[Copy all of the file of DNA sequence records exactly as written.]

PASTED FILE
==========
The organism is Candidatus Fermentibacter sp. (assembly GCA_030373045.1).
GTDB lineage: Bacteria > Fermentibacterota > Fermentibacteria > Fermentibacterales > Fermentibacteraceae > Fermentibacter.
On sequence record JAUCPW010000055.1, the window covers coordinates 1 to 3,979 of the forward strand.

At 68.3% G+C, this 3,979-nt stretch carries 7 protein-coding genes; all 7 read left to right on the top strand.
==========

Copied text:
The organism is Candidatus Fermentibacter sp. (assembly GCA_030373045.1).
GTDB lineage: Bacteria > Fermentibacterota > Fermentibacteria > Fermentibacterales > Fermentibacteraceae > Fermentibacter.
On sequence record JAUCPW010000055.1, the window covers coordinates 1 to 3,979 of the forward strand.

At 68.3% G+C, this 3,979-nt stretch carries 7 protein-coding genes; all 7 read left to right on the top strand.